- The adverse driving provision would allow a driver up to a 16-hour window within which to complete up to 13 hours of driving if the driver encounters adverse conditions.
- The 30-minute break requirement would be modified, prohibiting driving for more than eight consecutive hours without at least one 30-minute change in duty status. This would allow 30 minutes of on-duty, not driving time; off-duty time; or sleeper-berth time to qualify as a break.”
- In addition to splits of 10/0 and 8/2, drivers would be allowed a split-sleeper option of 7/3.
- Drivers would have the option of stopping the clock a minimum of 30 minutes and up to three hours consecutively once per duty period.
OOIDA has supported the push toward hours-of-service reform and is hopeful the final plan will be beneficial to truck drivers.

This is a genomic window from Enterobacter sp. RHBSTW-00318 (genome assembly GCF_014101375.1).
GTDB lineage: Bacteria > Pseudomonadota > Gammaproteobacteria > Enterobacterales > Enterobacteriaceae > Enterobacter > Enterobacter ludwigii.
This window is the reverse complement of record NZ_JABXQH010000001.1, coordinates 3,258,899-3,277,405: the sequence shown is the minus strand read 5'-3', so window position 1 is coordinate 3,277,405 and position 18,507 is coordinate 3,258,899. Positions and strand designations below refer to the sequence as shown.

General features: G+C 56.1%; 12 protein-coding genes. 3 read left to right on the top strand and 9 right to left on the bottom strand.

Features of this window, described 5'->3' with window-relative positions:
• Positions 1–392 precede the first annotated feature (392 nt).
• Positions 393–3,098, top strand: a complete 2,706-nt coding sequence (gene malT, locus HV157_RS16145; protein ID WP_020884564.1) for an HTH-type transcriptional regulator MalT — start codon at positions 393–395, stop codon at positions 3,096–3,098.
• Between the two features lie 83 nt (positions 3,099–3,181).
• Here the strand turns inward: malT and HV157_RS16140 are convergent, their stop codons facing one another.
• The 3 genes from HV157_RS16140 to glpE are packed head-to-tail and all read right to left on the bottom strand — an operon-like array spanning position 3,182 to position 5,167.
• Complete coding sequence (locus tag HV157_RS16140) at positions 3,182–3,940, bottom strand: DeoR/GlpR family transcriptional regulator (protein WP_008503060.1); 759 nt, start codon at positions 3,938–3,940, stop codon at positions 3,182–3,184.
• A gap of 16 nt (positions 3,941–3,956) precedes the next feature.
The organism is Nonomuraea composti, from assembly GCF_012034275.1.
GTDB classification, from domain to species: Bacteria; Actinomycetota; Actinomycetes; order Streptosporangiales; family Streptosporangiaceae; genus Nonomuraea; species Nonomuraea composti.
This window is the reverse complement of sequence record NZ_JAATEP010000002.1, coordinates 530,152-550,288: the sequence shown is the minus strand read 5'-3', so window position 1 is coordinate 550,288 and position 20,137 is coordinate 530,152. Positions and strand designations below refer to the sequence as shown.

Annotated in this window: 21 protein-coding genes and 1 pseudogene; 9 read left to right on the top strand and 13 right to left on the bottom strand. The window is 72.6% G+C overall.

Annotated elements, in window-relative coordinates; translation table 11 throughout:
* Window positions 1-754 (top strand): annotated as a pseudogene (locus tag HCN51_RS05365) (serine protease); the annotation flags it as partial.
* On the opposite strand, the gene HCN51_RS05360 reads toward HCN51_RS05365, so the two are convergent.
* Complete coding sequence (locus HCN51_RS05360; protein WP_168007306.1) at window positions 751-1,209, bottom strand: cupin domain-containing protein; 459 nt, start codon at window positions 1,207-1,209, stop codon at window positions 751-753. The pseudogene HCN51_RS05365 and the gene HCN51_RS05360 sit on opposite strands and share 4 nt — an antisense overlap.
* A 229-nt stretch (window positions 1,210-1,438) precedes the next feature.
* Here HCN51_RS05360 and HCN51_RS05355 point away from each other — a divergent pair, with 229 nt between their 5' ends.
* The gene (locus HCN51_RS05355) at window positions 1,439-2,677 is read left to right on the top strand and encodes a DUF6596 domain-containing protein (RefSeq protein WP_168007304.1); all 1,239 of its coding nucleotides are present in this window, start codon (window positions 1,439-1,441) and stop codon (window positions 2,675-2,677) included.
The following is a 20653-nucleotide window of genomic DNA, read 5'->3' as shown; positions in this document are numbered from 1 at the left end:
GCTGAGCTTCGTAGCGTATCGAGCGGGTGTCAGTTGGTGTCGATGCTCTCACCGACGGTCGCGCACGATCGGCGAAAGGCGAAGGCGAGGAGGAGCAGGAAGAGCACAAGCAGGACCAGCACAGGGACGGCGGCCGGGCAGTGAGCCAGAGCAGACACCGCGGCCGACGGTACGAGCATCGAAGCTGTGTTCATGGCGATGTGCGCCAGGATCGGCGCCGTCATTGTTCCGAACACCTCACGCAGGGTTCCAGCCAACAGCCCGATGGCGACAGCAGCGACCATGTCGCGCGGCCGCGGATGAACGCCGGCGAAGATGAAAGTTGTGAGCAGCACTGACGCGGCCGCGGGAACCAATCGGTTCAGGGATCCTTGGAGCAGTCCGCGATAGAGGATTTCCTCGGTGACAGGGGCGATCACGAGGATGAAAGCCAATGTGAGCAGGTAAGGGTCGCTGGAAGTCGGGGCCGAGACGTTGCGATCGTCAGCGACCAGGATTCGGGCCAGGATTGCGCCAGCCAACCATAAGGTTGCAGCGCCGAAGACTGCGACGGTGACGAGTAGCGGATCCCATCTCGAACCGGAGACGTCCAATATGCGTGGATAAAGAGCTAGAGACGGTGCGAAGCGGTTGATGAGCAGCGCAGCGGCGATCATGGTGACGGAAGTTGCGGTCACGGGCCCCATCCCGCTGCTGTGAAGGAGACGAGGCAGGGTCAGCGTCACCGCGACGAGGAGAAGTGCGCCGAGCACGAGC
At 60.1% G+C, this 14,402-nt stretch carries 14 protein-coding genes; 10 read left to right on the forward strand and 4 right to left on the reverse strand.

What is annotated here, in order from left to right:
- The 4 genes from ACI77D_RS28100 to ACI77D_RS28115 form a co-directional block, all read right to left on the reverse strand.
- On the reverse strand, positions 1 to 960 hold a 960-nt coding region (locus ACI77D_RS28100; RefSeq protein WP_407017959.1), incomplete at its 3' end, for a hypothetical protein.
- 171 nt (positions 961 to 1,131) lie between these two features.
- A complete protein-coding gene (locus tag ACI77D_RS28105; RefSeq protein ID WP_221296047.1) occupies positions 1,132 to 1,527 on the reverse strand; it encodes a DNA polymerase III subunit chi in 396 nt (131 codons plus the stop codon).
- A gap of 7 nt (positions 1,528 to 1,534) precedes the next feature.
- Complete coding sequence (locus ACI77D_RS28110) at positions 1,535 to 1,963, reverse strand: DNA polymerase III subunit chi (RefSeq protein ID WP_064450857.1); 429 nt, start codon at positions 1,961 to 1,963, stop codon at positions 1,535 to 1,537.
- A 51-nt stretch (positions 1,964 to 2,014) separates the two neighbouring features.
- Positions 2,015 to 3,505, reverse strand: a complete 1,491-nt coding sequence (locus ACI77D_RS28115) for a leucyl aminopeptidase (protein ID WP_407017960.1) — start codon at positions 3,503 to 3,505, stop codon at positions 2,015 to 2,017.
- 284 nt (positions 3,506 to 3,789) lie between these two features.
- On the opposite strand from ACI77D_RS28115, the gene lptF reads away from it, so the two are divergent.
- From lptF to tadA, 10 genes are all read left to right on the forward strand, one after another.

“We applaud the agency for submitting the final rule to OMB so quickly,” OOIDA President and CEO Todd Spencer said. “As FMCSA continues to move forward with hours-of-service reform, we are optimistic the final product will create meaningful reform that provides drivers with more flexibility and control over their schedules. Any final rulemaking must give drivers the choice of if and when to use the proposed provisions, should entirely eliminate the required 30-minute break and expand the split sleeper-berth options beyond just 7/3. If FMCSA gets it right, we’re confident most drivers will be happy with the changes.”
The delivery of a final rule to OMB is the latest step in a more than two-year push toward hours-of-service reform.